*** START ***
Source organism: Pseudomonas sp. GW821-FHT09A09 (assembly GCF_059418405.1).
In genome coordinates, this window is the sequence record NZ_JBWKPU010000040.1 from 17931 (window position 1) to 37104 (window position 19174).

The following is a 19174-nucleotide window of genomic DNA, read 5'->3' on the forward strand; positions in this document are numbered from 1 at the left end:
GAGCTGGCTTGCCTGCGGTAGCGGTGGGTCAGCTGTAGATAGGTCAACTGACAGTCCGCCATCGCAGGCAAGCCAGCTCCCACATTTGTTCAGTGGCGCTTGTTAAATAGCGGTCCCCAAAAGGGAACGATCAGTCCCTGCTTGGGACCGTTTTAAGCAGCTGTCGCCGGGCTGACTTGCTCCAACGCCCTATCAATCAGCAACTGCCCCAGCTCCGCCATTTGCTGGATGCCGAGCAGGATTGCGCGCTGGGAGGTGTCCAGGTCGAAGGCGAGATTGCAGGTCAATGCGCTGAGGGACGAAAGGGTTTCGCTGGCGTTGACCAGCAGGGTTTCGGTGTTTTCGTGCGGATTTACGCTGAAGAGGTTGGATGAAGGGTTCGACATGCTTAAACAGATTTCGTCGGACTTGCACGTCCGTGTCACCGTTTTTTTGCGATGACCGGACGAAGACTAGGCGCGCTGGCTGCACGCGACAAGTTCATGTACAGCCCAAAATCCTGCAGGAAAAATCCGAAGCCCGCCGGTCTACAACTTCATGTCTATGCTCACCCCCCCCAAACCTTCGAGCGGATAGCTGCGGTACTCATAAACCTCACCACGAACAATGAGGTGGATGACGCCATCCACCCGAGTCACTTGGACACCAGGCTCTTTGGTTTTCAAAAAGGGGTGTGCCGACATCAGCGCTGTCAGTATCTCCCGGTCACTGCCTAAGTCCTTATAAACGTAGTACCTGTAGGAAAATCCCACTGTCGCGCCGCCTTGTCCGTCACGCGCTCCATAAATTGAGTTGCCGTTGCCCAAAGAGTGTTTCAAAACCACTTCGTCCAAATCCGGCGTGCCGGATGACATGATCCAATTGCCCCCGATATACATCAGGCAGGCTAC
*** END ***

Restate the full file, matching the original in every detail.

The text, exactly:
Source organism: Pseudomonas sp. GW821-FHT09A09 (assembly GCF_059418405.1).
In genome coordinates, this window is the sequence record NZ_JBWKPU010000040.1 from 17931 (window position 1) to 37104 (window position 19174).

The following is a 19174-nucleotide window of genomic DNA, read 5'->3' on the forward strand; positions in this document are numbered from 1 at the left end:
GAGCTGGCTTGCCTGCGGTAGCGGTGGGTCAGCTGTAGATAGGTCAACTGACAGTCCGCCATCGCAGGCAAGCCAGCTCCCACATTTGTTCAGTGGCGCTTGTTAAATAGCGGTCCCCAAAAGGGAACGATCAGTCCCTGCTTGGGACCGTTTTAAGCAGCTGTCGCCGGGCTGACTTGCTCCAACGCCCTATCAATCAGCAACTGCCCCAGCTCCGCCATTTGCTGGATGCCGAGCAGGATTGCGCGCTGGGAGGTGTCCAGGTCGAAGGCGAGATTGCAGGTCAATGCGCTGAGGGACGAAAGGGTTTCGCTGGCGTTGACCAGCAGGGTTTCGGTGTTTTCGTGCGGATTTACGCTGAAGAGGTTGGATGAAGGGTTCGACATGCTTAAACAGATTTCGTCGGACTTGCACGTCCGTGTCACCGTTTTTTTGCGATGACCGGACGAAGACTAGGCGCGCTGGCTGCACGCGACAAGTTCATGTACAGCCCAAAATCCTGCAGGAAAAATCCGAAGCCCGCCGGTCTACAACTTCATGTCTATGCTCACCCCCCCCAAACCTTCGAGCGGATAGCTGCGGTACTCATAAACCTCACCACGAACAATGAGGTGGATGACGCCATCCACCCGAGTCACTTGGACACCAGGCTCTTTGGTTTTCAAAAAGGGGTGTGCCGACATCAGCGCTGTCAGTATCTCCCGGTCACTGCCTAAGTCCTTATAAACGTAGTACCTGTAGGAAAATCCCACTGTCGCGCCGCCTTGTCCGTCACGCGCTCCATAAATTGAGTTGCCGTTGCCCAAAGAGTGTTTCAAAACCACTTCGTCCAAATCCGGCGTGCCGGATGACATGATCCAATTGCCCCCGATATACATCAGGCAGGCTAC